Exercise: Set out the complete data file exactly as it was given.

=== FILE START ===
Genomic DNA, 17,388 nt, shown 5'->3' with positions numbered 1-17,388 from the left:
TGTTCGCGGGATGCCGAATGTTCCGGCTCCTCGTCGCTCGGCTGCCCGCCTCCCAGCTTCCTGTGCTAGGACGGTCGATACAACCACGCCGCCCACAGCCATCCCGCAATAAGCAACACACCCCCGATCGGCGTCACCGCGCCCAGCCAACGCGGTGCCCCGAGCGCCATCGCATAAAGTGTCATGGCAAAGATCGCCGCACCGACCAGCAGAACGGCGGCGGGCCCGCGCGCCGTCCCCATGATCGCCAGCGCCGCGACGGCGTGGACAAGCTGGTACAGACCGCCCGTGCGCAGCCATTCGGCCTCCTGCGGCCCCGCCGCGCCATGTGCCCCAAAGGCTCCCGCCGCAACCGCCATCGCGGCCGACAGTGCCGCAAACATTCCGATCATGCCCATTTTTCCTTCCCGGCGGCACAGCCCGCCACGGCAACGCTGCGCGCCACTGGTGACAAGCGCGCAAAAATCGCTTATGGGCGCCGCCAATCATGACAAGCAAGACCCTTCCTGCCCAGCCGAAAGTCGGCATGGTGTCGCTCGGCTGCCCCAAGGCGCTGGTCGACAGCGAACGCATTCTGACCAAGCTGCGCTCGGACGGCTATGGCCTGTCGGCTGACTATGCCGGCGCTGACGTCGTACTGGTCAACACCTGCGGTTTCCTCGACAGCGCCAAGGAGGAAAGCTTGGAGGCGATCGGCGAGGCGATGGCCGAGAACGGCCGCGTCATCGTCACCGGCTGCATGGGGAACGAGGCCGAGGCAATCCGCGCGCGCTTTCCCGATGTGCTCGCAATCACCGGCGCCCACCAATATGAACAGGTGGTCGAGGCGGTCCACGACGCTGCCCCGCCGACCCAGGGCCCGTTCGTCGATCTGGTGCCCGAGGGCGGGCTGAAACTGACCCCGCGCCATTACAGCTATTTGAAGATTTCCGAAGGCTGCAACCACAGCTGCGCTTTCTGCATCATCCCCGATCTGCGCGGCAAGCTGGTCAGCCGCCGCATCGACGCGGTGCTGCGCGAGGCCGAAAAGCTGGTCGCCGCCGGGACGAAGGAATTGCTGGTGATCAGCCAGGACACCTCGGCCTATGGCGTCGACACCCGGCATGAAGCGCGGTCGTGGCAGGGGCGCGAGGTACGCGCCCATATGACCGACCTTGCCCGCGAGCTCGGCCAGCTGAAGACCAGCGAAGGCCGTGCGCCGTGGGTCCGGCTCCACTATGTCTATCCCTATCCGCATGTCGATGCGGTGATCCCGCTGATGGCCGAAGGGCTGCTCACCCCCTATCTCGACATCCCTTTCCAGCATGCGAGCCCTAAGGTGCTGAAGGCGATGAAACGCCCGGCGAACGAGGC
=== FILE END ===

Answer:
Genomic DNA, 17,388 nt, shown 5'->3' with positions numbered 1-17,388 from the left:
TGTTCGCGGGATGCCGAATGTTCCGGCTCCTCGTCGCTCGGCTGCCCGCCTCCCAGCTTCCTGTGCTAGGACGGTCGATACAACCACGCCGCCCACAGCCATCCCGCAATAAGCAACACACCCCCGATCGGCGTCACCGCGCCCAGCCAACGCGGTGCCCCGAGCGCCATCGCATAAAGTGTCATGGCAAAGATCGCCGCACCGACCAGCAGAACGGCGGCGGGCCCGCGCGCCGTCCCCATGATCGCCAGCGCCGCGACGGCGTGGACAAGCTGGTACAGACCGCCCGTGCGCAGCCATTCGGCCTCCTGCGGCCCCGCCGCGCCATGTGCCCCAAAGGCTCCCGCCGCAACCGCCATCGCGGCCGACAGTGCCGCAAACATTCCGATCATGCCCATTTTTCCTTCCCGGCGGCACAGCCCGCCACGGCAACGCTGCGCGCCACTGGTGACAAGCGCGCAAAAATCGCTTATGGGCGCCGCCAATCATGACAAGCAAGACCCTTCCTGCCCAGCCGAAAGTCGGCATGGTGTCGCTCGGCTGCCCCAAGGCGCTGGTCGACAGCGAACGCATTCTGACCAAGCTGCGCTCGGACGGCTATGGCCTGTCGGCTGACTATGCCGGCGCTGACGTCGTACTGGTCAACACCTGCGGTTTCCTCGACAGCGCCAAGGAGGAAAGCTTGGAGGCGATCGGCGAGGCGATGGCCGAGAACGGCCGCGTCATCGTCACCGGCTGCATGGGGAACGAGGCCGAGGCAATCCGCGCGCGCTTTCCCGATGTGCTCGCAATCACCGGCGCCCACCAATATGAACAGGTGGTCGAGGCGGTCCACGACGCTGCCCCGCCGACCCAGGGCCCGTTCGTCGATCTGGTGCCCGAGGGCGGGCTGAAACTGACCCCGCGCCATTACAGCTATTTGAAGATTTCCGAAGGCTGCAACCACAGCTGCGCTTTCTGCATCATCCCCGATCTGCGCGGCAAGCTGGTCAGCCGCCGCATCGACGCGGTGCTGCGCGAGGCCGAAAAGCTGGTCGCCGCCGGGACGAAGGAATTGCTGGTGATCAGCCAGGACACCTCGGCCTATGGCGTCGACACCCGGCATGAAGCGCGGTCGTGGCAGGGGCGCGAGGTACGCGCCCATATGACCGACCTTGCCCGCGAGCTCGGCCAGCTGAAGACCAGCGAAGGCCGTGCGCCGTGGGTCCGGCTCCACTATGTCTATCCCTATCCGCATGTCGATGCGGTGATCCCGCTGATGGCCGAAGGGCTGCTCACCCCCTATCTCGACATCCCTTTCCAGCATGCGAGCCCTAAGGTGCTGAAGGCGATGAAACGCCCGGCGAACGAGGC